All We Want is Agency Over Our Bodies

Latinx women are fighting the good fight for reproductive justice

The Latina Institute
ZORA
Published in
4 min readJun 27, 2019

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Credit: SOPA Images/Getty Images

JJune 27 marks three years since the Supreme Court decided Whole Woman’s Health v. Hellerstedt, the most significant abortion case in two decades. The ruling struck down a Texas law that placed medically unnecessary regulations on abortion providers, intended to force them to close under the guise of women’s health. The Court’s decision recognized that individuals seeking an abortion would be forced to shoulder excessive burdens in the aftermath of the law and reaffirmed our constitutional right. Nevertheless, we know that a right in theory is not always one in fact and does not ensure access, especially for underserved communities.

The decision was a major victory for those of us fighting to protect access to abortion, but in the three years between the 2013 law passing and the 2016 Supreme Court ruling, more than half of the abortion clinics in Texas had already shut down. Few have opened since. Texans in some cities have to travel 300 miles one-way to get care, which, for people with fewer resources, is logistically or financially impossible. Many undocumented women in Texas face border patrol checkpoints en route that stand between them and the remaining clinics.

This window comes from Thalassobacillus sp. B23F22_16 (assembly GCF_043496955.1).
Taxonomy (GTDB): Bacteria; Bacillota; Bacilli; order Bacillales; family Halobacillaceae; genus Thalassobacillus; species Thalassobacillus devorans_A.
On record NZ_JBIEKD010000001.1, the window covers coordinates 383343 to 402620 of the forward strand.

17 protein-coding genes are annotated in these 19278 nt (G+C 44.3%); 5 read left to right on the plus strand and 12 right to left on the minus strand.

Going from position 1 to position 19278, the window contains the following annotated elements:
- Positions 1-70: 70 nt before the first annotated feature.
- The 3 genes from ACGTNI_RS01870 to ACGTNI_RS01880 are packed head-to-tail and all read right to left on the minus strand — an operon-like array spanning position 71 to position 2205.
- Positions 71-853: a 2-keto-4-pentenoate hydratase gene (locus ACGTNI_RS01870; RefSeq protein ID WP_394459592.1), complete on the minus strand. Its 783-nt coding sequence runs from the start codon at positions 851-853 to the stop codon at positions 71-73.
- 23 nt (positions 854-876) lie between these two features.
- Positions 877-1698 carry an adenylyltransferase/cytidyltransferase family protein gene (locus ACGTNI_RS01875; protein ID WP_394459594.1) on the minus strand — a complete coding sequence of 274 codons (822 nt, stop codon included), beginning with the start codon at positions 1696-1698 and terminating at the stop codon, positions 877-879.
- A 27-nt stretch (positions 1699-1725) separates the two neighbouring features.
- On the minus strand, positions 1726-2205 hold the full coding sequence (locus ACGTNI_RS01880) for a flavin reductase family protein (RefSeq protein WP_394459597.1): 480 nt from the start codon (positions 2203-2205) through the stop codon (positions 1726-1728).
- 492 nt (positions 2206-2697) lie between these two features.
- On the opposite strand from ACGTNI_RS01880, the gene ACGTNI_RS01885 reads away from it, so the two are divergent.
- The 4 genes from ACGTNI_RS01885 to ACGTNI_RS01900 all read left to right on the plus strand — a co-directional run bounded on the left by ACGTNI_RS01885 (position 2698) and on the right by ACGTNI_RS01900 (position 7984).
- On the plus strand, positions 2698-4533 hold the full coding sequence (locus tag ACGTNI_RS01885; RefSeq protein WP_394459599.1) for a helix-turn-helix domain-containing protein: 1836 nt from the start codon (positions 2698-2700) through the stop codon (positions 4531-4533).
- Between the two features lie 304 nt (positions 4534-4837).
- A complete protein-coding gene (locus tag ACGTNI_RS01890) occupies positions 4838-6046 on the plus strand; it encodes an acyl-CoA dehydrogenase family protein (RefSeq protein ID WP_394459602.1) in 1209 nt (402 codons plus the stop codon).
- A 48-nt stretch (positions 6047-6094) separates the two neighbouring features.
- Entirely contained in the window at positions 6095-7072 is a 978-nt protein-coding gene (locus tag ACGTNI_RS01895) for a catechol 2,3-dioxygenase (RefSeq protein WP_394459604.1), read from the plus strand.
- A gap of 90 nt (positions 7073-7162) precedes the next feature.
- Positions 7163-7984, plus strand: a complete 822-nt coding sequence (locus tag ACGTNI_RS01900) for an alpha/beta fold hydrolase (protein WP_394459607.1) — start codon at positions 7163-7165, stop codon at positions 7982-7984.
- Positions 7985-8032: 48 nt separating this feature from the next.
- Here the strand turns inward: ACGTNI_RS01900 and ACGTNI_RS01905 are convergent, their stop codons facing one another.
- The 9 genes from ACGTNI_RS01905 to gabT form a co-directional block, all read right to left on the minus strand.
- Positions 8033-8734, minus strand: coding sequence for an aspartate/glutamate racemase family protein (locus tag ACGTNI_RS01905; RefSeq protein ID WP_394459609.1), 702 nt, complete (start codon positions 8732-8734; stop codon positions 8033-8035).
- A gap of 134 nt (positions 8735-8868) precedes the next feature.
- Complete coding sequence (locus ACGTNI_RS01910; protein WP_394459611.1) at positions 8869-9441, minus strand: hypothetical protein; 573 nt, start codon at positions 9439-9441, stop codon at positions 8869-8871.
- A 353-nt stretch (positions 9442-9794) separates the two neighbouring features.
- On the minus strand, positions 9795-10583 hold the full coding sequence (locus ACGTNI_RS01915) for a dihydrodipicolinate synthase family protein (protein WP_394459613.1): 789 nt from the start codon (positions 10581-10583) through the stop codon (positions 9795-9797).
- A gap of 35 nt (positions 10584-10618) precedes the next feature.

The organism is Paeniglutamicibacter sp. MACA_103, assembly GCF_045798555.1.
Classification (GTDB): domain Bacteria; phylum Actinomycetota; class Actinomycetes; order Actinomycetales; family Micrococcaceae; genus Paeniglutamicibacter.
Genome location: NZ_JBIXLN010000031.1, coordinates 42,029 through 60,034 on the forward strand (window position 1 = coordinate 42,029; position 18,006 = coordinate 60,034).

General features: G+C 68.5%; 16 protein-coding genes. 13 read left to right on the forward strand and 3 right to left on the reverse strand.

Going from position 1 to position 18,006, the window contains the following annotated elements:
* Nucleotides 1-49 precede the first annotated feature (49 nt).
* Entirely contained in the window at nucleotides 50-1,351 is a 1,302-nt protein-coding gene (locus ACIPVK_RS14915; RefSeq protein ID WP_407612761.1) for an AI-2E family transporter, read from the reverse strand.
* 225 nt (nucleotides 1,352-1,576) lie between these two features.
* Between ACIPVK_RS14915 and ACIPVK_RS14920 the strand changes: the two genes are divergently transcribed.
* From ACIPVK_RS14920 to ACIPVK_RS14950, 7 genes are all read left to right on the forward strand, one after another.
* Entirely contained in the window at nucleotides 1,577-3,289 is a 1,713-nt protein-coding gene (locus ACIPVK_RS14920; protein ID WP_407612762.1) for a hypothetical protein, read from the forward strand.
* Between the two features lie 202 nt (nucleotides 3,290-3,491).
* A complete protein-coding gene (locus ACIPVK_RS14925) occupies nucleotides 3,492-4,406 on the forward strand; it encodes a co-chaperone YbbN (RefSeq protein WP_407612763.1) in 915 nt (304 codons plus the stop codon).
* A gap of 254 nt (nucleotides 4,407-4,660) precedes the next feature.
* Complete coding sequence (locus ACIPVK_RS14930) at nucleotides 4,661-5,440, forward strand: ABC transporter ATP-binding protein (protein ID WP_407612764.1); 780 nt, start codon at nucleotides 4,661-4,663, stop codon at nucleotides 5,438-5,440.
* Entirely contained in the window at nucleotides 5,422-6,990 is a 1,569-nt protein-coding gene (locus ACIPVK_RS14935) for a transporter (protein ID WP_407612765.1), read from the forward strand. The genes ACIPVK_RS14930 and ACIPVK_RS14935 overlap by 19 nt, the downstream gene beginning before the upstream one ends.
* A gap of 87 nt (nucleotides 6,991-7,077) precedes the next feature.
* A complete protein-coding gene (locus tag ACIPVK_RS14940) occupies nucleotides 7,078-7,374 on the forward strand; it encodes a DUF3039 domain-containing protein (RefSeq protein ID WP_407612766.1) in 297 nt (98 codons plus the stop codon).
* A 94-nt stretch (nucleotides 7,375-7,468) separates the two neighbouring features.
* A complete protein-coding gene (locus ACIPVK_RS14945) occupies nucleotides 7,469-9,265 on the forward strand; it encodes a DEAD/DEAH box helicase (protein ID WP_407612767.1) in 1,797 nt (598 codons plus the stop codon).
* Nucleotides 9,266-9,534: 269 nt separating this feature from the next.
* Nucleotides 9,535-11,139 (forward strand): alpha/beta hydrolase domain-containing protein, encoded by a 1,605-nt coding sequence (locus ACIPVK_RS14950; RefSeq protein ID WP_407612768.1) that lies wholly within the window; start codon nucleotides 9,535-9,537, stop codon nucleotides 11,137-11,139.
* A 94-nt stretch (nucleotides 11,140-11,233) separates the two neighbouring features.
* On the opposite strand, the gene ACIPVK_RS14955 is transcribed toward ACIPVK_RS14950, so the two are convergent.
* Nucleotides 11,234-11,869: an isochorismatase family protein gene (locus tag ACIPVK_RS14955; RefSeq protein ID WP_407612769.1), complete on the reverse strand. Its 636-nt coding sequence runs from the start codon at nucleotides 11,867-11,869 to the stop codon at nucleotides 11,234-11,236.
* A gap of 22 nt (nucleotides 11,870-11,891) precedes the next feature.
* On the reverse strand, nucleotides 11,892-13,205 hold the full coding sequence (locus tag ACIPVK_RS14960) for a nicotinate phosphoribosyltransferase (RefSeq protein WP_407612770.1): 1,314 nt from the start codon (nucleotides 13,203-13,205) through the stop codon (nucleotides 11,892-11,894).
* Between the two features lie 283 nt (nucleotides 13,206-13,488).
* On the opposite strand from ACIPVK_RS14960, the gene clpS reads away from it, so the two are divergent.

TThis week also marks one year since Justice Anthony Kennedy’s announcement that he would step down from his Supreme Court seat, making way for Brett Kavanaugh to shift the balance of the court against abortion. Kavanaugh’s history of ruling against reproductive rights as a federal judge has emboldened anti-abortion politicians in state legislatures across the country to pass increasingly extreme restrictions that they know are unconstitutional in an attempt to bring a case to the Supreme Court and overturn Roe v. Wade.

Thirty-three states and D.C. ban abortion coverage in their public health programs and 11 states ban private insurance plans from covering abortion, making it that much harder to afford one.

Latinx communities and communities of color are always the most impacted by restricted access to abortion. We often work multiple jobs and are paid less for the…

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The Latina Institute
ZORA
Writer for

National Latina Institute for Reproductive Justice builds Latina/x power for salud, dignidad, y justicia. Join us. #SoyPoderosa